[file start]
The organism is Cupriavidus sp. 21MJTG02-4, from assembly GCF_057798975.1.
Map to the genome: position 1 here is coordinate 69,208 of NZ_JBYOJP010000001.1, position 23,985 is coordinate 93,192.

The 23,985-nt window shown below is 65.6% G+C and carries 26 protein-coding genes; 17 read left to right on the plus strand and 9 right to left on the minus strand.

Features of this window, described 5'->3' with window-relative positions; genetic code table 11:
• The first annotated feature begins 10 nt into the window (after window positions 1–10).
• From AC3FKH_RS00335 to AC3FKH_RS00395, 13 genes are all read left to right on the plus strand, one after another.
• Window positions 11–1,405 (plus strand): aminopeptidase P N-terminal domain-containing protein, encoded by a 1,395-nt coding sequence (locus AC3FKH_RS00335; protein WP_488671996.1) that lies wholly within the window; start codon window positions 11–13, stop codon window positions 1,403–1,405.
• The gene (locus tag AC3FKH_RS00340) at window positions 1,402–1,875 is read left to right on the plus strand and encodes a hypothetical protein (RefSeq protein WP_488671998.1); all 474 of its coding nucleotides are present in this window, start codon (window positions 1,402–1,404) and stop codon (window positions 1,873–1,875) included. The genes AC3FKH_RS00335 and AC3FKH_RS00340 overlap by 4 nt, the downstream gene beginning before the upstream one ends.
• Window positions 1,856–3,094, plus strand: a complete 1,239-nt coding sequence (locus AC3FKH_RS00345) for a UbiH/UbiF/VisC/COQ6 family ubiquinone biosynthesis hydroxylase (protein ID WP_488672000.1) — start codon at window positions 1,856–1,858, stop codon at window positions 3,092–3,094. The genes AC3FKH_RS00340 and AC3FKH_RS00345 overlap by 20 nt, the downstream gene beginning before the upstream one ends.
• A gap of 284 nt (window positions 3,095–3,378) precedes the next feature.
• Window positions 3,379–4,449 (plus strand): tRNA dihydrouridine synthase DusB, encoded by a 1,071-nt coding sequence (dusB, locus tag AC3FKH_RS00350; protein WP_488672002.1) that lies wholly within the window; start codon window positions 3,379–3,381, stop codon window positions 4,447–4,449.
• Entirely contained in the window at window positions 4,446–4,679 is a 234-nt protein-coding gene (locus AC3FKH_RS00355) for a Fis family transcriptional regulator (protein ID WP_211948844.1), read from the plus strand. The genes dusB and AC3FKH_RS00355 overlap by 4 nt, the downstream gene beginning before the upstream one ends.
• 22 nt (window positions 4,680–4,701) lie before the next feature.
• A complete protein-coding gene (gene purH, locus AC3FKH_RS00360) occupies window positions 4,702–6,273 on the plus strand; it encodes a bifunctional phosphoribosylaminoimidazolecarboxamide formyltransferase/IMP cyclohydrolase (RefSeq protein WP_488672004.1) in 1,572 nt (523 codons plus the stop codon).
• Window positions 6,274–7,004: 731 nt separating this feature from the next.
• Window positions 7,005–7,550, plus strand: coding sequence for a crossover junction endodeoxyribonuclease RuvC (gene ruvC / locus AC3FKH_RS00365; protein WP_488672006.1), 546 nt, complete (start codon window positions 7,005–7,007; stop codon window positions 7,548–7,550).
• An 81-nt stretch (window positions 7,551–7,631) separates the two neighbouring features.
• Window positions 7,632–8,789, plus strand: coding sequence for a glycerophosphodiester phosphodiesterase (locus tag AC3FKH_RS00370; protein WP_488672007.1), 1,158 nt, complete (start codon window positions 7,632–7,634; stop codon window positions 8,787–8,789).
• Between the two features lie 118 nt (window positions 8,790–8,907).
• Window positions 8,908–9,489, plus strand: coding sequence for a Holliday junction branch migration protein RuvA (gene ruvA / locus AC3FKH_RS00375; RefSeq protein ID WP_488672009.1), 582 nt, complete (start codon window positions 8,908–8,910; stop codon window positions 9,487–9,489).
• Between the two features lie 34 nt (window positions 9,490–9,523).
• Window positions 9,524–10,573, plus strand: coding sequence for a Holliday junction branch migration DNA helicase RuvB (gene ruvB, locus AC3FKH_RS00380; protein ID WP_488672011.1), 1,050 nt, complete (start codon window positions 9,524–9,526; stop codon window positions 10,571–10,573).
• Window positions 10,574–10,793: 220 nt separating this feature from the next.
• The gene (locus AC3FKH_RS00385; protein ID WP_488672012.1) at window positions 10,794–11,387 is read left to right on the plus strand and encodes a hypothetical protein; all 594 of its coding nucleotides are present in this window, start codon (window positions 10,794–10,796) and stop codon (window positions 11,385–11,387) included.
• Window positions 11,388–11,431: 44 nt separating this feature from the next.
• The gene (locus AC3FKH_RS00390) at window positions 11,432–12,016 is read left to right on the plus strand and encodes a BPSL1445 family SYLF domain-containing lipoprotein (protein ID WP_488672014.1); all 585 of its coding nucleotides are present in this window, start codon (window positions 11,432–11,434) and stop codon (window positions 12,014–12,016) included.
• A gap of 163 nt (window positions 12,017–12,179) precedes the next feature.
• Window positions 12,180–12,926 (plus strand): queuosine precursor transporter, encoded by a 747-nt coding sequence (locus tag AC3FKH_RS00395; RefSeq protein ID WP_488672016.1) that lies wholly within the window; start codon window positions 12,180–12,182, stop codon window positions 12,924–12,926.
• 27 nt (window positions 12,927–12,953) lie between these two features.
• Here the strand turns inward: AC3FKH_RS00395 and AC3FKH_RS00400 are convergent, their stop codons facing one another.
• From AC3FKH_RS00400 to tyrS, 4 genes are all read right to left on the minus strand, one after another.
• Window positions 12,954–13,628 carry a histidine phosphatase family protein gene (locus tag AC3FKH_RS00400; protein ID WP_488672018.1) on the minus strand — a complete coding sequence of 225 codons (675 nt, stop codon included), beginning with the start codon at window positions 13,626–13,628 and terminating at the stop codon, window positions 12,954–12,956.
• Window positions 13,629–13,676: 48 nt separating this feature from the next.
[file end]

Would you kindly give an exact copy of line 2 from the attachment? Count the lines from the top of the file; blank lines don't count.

Map to the genome: position 1 here is coordinate 69,208 of NZ_JBYOJP010000001.1, position 23,985 is coordinate 93,192.